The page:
Computed tomography, serum markers and staging laparoscopy have all been investigated for the prediction of complete resection at IDS with variable results. Evaluation of response to NACT by computed tomography is challenging [28] and serum CA-125 variations [2931] or thresholds [32, 33] have limited accuracy. It has been reported that a laparoscopic score could identify all patients likely to be optimally debulked at IDS, but with the drawback of 32.6% futile laparotomies [34].

At our Institutions, patients with clinical/radiological progressive disease during the first 3–4 courses of NACT, either underwent diagnostic laparoscopy or withdrew chemotherapy, were excluded from the current study. In patients with radiological response/stable disease to NACT we rely on laparotomy to define if radical surgery is appropriate or not. In fact, direct visualization and palpation of the whole abdominal cavity is essential for accurate PCI estimation, which is in turn correlated with tumor resectability and prognosis [20, 35]. Although we acknowledge that the role of PCI in ovarian cancer is under discussion [36, 37] due to its assessment, its low reproducibility and limited utilization, in our series PCI outperformed all other significant predictors and a cut-off < 16 was able to identify almost 90% of patients who could be completely debulked. Nevertheless, this high PPV was obtained with the drawback of 28,6% of unexplored laparotomies. Therefore, we assessed whether other information could add predictive value to PCI by modeling a PSC. Four significant variables reflecting patient (age) and tumor characteristics (PCI and preoperative Ca 125), as well as response to NACT (CA 125 decrease) has been used. Our results indicate that, with a cut a cut-off set at > 4, our PSC may allow to identify all patients who cannot be completely cytoreduced at the price of 15% of futile laparotomies.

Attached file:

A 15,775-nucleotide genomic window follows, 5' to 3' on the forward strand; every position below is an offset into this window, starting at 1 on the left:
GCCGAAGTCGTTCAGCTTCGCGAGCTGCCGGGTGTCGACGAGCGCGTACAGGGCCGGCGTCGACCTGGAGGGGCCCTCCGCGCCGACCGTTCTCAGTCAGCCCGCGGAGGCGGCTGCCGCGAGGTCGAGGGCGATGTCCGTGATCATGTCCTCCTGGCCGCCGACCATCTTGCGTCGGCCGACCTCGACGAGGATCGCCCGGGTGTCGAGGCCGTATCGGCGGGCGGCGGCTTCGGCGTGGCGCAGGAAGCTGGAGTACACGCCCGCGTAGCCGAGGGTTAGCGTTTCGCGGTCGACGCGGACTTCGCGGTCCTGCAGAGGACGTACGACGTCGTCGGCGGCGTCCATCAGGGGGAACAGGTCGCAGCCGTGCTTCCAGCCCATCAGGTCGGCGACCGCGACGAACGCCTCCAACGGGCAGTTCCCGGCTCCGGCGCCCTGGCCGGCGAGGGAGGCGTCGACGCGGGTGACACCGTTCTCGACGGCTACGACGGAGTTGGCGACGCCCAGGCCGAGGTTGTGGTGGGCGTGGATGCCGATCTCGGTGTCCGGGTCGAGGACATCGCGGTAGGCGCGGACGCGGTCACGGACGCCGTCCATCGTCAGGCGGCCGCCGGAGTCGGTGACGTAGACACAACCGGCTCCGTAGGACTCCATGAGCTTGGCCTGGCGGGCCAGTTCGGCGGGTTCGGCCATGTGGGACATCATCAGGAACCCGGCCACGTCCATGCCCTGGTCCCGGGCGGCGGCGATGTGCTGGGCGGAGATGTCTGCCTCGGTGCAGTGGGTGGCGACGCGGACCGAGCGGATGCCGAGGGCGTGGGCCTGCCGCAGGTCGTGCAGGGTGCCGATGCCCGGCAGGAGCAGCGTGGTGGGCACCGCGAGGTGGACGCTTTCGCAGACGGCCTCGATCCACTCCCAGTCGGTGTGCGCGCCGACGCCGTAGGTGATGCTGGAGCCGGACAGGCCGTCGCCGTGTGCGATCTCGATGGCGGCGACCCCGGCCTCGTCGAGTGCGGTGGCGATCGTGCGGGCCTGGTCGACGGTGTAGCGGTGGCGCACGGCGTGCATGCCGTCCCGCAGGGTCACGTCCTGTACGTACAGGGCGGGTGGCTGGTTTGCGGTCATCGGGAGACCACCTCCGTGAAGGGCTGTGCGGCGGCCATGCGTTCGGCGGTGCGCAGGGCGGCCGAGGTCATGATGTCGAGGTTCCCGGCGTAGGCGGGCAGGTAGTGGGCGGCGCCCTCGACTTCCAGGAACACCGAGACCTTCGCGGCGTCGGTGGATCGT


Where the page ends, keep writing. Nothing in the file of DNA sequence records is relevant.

In our series, R = 0 after IDS was the only parameter significantly associated with PFS. Conversely, in a recent retrospective series from the Mayo Clinic, older age (HR 1.60 per 10-years increase in age) and elevated CA-125 before IDS (HR 2.30 for CA-125 > 35 U/mL) were negatively correlated with OS, while residual disease after IDS did not reach statistical significance (median OS 1.9 vs. 2.6 years; P = 0.08) [38]. Indeed, some studies suggest that the degree of pathological response to chemotherapy could be more closely correlated to OS than the absence of residual tumor at IDS [3942]. Although only R = 0 reached statistical significance, the limited number of events of our study may have hindered associations between PFS and other variables, such as age and CA 125 decrease after NACT.

Conclusions